Celebrating Culture With the Mexican Guiro


This past weekend, Tucson held its annual “All Souls Procession,” a non-motorized inclusive public ceremony inspired by Mexico’s  Dia De Los Muertos (Day of the Dead) holiday.  The procession was started in 1990 by Tucson artist, Susan Johnson, who was searching out a creative way to grieve for the loss of her father.  It has grown to beyond a crowd of 35,000 people in attendance, and it is one of Tucson’s most cultural and authentic events of the year.  I have never attended the “All Souls Procession,” but it is such a unique tradition that I am inspired by the creativity and cultural elements of it.  (To read more about the “All Souls Procession, click HERE.)  Therefore, I feel it is the perfect week to enjoy a Top 10 Tuesday musical activity based around the Mexican guiro.

The Mexican culture is rich with history and celebration, and the music certainly shares the upbeat feeling of the country, as well.  Wikipedia describes the guiro:

The güiro is commonly used in Latin-American music, and plays a key role in the typical rhythm section of important genres like cumbia and salsa. Playing the güiro usually requires both long and short sounds, made by scraping up and down in long or short strokes.  The güiro, like the maracas, is often played by a singer.

The following musical activity is intended to embrace Mexican culture by teaching children how a guiro is appropriately played.  The activity is best suited for children in Kindergarten – 3rd grade.

In order to complete the activity, you will need:

(1) A Mexican guiro….I purchased mine in Nogales, Mexico from a vendor on the street.  They can also be purchased in many Mexican specialty shops or conveniently through Amazon.com.  Click HERE to go to the Amazon link.  This is what a Mexican guiro looks like:

The Guiro Activity

As Wikipedia stated, guiros are played with long and short strokes.  Show your child how to play long strokes and short strokes by scraping the guiro stick along the grooves, and ask them to come up with a long and short stroke pattern.  Here are a few to try out or you can make up your own:

–Long, Long, Short
Long Long Short

–Short, Long, Short, Long
Short, Long, Short, Long

–Short, Short, Short, Long
Short, Short, Short, Long

The guiro is the perfect way to introduce quarter notes and half notes.  A quarter note:     receives one beat.  It is the perfect way to express when a guiro gets a short stroke.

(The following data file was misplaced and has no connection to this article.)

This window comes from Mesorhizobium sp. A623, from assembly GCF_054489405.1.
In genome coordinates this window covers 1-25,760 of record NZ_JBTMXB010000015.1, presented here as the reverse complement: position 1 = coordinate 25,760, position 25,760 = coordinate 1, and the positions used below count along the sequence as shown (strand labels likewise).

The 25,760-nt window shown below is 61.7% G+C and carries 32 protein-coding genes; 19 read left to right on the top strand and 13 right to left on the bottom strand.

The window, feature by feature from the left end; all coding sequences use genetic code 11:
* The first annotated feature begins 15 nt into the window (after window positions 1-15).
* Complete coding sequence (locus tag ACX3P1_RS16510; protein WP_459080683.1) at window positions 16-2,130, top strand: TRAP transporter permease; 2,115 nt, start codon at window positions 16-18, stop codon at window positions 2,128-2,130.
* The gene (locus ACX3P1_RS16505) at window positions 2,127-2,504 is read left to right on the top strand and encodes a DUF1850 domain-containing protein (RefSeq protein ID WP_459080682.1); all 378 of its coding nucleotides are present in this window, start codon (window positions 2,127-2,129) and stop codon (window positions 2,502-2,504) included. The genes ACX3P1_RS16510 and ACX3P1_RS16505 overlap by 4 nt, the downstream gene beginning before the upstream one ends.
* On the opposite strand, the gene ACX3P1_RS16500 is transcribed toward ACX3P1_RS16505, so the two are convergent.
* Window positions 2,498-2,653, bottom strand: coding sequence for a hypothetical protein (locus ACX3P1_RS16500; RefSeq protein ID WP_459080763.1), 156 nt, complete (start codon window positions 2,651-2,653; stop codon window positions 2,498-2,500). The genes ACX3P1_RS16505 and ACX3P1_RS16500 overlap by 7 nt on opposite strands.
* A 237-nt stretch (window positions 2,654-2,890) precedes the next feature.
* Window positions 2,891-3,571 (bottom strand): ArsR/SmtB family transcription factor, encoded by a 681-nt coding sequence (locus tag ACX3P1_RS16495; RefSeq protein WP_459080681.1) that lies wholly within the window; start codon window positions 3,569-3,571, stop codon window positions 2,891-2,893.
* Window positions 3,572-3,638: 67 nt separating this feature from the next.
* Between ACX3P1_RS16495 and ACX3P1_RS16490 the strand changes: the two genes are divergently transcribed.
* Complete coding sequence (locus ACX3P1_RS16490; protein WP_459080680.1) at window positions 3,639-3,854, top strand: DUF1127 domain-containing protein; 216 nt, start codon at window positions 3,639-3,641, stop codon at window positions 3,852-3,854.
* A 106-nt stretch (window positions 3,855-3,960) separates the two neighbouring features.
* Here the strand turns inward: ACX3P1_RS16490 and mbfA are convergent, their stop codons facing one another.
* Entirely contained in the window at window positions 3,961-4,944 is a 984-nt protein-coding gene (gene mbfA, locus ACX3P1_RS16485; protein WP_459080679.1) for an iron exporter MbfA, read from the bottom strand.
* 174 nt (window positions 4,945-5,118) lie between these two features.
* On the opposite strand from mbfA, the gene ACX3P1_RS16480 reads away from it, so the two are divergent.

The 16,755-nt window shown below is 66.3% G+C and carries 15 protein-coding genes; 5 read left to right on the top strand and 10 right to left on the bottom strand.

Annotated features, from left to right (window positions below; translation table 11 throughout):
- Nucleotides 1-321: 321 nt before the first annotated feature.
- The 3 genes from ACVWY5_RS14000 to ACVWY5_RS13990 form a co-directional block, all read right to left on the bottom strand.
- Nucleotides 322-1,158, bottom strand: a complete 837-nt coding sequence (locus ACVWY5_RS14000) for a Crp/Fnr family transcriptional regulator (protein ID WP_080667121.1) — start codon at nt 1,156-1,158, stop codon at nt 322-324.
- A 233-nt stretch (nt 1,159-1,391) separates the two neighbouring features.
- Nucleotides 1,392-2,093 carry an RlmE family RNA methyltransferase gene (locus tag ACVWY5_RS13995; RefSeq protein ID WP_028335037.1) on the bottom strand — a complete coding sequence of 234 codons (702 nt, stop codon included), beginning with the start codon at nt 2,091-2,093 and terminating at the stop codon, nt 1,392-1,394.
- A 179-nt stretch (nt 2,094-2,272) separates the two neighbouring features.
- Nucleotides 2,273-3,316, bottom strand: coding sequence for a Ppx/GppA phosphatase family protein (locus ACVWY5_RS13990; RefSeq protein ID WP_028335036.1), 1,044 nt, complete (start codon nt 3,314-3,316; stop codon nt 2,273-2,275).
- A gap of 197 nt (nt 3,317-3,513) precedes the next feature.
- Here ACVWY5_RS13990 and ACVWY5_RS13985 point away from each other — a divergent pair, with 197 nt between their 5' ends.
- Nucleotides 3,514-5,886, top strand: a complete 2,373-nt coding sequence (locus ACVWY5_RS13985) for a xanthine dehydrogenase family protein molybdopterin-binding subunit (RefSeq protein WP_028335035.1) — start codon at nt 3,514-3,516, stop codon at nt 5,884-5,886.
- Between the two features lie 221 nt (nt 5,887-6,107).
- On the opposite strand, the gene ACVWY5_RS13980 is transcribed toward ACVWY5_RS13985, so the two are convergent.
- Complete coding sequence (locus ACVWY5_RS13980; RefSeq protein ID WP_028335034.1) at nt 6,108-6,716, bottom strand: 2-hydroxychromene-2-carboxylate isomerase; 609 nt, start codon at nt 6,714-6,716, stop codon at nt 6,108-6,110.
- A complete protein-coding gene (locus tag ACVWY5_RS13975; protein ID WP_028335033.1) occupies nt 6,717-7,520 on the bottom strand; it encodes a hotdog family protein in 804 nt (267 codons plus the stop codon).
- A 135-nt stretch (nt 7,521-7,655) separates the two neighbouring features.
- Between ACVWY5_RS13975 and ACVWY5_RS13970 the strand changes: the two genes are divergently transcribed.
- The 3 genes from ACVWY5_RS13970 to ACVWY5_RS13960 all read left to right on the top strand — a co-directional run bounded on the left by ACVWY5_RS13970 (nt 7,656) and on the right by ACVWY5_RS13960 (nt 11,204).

A half note:

receives two beats.  It is the perfect way to express when a guiro gets a long stroke.

This time, write out a pattern  of half notes and quarter notes for your child to play on the guiro.  When they see the quarter note, they will give the guiro a short stroke, and when they see the half notes, they will give the guiro a long stroke.

This is beginning music reading and notation.  It is an important first step to learning how to play any instrument.  Spend a lot of time on reading these music notes and understanding their values, because it is the basic beginning to all musical understanding.

Now, we can apply what they have learned.  Put on some fun Latin music and encourage your child to play along with the guiro.  Let’s see if they can keep up with the beat and rhythm of the song and identify the guiro in the music.  Click HERE to go to Youtube to hear a Latin song that utilizes the guiro.

I hope you’ve enjoyed today’s Top 10 musical activity and have had fun embracing the Mexican culture.  Please don’t forget to check back every Tuesday for another great musical activity.  To learn more about Top 10 Tuesdays and read the complete list of Top 10 musical instruments under $40 that promote music education in the home, click HERE.  Together, we will help your child get the music education they deserve.  Until next Tuesday, play on!


One response »

  1. Pingback: Water Bottle Guiro | Tucson Songstress

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